The life of a flight attendant seems glamorous. They get to jet around the world, earn money for traveling, and have some pretty neat uniforms. However, the job comes with plenty of drawbacks, including long hours, time away from family, and dealing with difficult passengers on a regular basis.
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So, is being a flight attendant a good job? That all depends on what you want from your job. If you want a job with travel benefits, excitement, and a non-traditional 9-to-5, then it’s worth it. Flight attendants also earn decent salaries and benefits. However, for people who want time with their families and a more stable job schedule, it isn’t worth it.
Here are some criteria that can help you decide if becoming a flight attendant is worth it for you or not.
Pros of Becoming a Flight Attendant
There is a reason why the career of a flight attendant still has an air of glamour around it. There are many perks to the job that make it worth it.
Plenty of Opportunities to Travel
If you want to see the world without spending a fortune, becoming a flight attendant is one of the best ways to do it. Flight attendants literally get paid to travel.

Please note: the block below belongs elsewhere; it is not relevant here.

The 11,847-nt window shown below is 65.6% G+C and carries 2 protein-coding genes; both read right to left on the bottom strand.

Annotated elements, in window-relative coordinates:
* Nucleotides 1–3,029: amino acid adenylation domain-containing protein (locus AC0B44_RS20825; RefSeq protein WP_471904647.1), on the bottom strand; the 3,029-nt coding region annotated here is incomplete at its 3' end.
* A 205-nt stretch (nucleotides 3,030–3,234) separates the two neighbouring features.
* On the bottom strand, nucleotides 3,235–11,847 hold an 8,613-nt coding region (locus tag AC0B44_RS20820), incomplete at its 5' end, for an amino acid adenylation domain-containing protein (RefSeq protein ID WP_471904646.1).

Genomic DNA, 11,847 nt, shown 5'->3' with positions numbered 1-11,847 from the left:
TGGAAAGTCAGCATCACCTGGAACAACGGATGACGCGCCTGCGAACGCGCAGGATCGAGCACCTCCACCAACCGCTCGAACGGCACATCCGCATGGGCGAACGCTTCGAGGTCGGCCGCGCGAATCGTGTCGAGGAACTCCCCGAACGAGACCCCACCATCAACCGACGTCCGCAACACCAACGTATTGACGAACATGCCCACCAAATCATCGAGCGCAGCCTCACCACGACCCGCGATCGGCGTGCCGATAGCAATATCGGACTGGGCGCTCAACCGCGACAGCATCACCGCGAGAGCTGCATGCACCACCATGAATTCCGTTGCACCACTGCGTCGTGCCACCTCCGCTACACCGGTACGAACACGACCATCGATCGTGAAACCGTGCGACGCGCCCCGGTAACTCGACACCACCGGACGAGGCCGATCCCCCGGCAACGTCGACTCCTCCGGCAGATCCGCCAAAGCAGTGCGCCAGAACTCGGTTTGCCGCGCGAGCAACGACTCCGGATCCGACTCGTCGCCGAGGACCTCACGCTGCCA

Although most of their “travel time” is spent in the air, flight attendants also get to explore their destinations during mandatory downtime in between flights lasting 24–72 hours. During layovers, airlines will pay for nice hotels so that flight attendants can rest and recuperate before working the flight back home. On international layovers, the hotel is usually in the downtown area and well-connected to make it easy to explore.
Being a flight attendant also makes it easier to travel when you’re not on the job. Flight attendants get free flights on their airline for themselves as well as their families. If the airline a flight attendant works for doesn’t fly to a certain destination, other airlines will discount their tickets. Not only do you get to fly for work, but vacations as a flight attendant are also much cheaper.
Not a Traditional 9-to-5 Schedule